Co Meath-based housebuilder, Abbey has said it is confident in a sustained recovery in the domestic residential property market, after seeing its Irish division turn a profit for the first time in four years.
The Clonee-headquartered group — which operates in Ireland, Britain and the Czech Republic — yesterday reported a 113% increase in annual pre-tax profits for the 12 months to the end of April, of €24.1m. Operating profit jumped from €8.3m to €20.4m. Following a tax charge of €5.3m, the group made a total annual profit of €18.7m.
Total revenue went from €98.5m to €114.2m, while earnings per share jumped 143% to 87.04c.
While the vast majority of Abbey’s 390 house sales last year were carried out in the UK (Ireland numbering 22 and the Czech Republic 15); each of Abbey’s geographical operations returned to profit and hopes are high for sustained recovery at home.
Abbey’s executive chairman, Charles Gallagher, said yesterday that the company hopes to up its Irish unit sales to around 100 in the medium-term. The Irish operations generated an operating profit — the first since 2010 — of €439,000 last year.
Mr Gallagher believes the Irish market should be able to reach a sustainable level of 15,000-20,000 new house builds per year within five years (up from the current level of around 8,000) and stressed that there is currently no danger of another property bubble emerging.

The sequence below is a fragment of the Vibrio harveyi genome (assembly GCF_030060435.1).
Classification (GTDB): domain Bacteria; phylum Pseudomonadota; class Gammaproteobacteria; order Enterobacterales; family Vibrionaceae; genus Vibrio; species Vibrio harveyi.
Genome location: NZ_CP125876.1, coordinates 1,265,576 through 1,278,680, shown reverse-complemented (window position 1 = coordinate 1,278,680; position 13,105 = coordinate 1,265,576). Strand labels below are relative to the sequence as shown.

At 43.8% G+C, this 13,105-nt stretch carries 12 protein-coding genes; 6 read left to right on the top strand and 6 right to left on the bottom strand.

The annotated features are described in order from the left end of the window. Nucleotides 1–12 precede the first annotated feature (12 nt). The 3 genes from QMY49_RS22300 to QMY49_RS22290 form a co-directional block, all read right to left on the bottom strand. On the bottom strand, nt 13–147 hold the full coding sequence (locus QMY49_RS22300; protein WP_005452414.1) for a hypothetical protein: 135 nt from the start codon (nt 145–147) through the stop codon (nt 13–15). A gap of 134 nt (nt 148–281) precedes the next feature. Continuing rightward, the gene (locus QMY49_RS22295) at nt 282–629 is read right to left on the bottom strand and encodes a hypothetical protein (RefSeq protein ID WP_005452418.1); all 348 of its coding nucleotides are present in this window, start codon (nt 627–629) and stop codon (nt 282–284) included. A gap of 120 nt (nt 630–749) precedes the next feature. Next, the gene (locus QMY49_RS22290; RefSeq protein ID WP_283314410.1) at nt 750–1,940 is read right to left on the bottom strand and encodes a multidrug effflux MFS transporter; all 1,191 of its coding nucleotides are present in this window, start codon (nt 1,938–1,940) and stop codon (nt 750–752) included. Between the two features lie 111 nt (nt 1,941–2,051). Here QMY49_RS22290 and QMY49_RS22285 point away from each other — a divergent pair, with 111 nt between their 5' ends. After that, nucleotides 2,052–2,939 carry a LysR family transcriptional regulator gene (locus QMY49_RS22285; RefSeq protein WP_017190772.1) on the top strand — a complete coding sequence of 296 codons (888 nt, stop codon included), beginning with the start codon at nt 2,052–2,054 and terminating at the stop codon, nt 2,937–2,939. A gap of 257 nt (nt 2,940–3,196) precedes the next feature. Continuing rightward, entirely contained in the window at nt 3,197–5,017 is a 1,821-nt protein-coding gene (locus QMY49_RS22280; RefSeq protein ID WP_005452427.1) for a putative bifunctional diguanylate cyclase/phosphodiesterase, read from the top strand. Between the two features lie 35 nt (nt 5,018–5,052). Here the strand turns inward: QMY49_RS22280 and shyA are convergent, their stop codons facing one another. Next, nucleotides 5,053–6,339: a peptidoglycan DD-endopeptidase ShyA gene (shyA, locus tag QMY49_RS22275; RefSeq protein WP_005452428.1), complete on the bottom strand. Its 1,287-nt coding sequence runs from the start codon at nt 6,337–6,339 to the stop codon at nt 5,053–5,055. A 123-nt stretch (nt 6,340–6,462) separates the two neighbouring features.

“A lot will depend on healing the overall financial situation; managing the repossession issue, maintaining employment growth and dealing with the mortgage debt overhang. The healing process is under way but there’s still a bit of a way to go,” he said.
New developments built by Abbey in the past year have proved successful and the company has acquired a number of additional sites around the Dublin commuter belt. According to Mr Gallagher, positive sales trends from new builds in commuter belt areas will be the real acid test of a sustainable recovery in the market.
He added that while some hiccups might still be seen, a recent pick-up in the Dublin housing market should be viewed as the first sign of an overall recovery, with further industry progress expected over the next 12 months.
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